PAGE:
Strategic Alliance: Cambridgeshire to merge police services with neighbouring forces

THE police authority has given the go-ahead to ‘strategic alliance’ plans which will see Cambridgeshire Constabulary share some services with neighbouring forces.

The authority claims that up to �3million a year will be saved by merging the firearms, major crime, professional standards and scientific services units so that they are shared between Cambridgeshire, Hertfordshire and Bedfordshire.

The joint services will be established early next year as each of the forces try to cut costs without impacting on frontline policing.

By 2015, it is anticipated that joint functions and support services, comprising more than 50% of policing business, will be saving around �20m per year.

The plans - deemed a ‘strategic alliance’ by the counties’ police authorities - will be the first time Cambridgeshire has merged services.


You may also want to watch:


Bedfordshire and Hertfordshire already run a ‘Joint Collaboration Programme’ - developing 13 joint functions and saving the forces more than �4m per year.

Ruth Rogers, Chair of Cambridgeshire Police Authority, said: “These complex business cases are the result of a great deal of work by the constabularies and scrutiny by the authorities.

Most Read

“We look forward to them helping to ensure effective policing whilst making the best use of resources for the three areas.”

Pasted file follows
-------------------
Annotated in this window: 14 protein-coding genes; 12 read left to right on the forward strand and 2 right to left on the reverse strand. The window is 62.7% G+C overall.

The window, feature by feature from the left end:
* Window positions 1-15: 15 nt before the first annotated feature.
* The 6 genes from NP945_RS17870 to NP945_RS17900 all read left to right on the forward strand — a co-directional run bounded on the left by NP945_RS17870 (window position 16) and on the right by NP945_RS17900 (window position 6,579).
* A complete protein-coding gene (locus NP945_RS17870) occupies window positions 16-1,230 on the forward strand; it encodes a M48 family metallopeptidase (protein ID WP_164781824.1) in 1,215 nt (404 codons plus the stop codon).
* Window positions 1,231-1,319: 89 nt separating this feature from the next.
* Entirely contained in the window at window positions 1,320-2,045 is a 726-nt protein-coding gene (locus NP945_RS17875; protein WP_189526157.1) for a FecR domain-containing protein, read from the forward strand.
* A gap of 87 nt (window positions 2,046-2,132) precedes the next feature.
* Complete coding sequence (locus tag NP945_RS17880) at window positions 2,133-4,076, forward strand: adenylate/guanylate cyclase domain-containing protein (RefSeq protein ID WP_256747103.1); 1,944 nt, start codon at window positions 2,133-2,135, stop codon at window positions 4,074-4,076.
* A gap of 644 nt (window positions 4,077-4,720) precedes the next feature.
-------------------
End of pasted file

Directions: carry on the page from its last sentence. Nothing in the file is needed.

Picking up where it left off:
Chief Constable Simon Parr said: “We are very pleased to be developing this shared response with our partner forces.

“We will be monitoring the implementation very closely to ensure we deliver a high quality service to the public as well as making the financial savings.”

The collaboration of the firearms unit will save around �542,000 per year while the merging of the major crime unit, which investigates crimes including homicide and attempted murder, should save �700,000.

Sharing the professional standards department should save �637,000 while merging the scientific services unit, which handles all forensic work, will chop �670,000 from the dwindling police budgets.

Areas that will not be considered for joint working include local policing matters, such as incident response, neighbourhood policing and volume crime investigation.

Become a Supporter

This newspaper has been a central part of community life for many years. Our industry faces testing times, which is why we're asking for your support. Every contribution will help us continue to produce local journalism that makes a measurable difference to our community.

Become a Supporter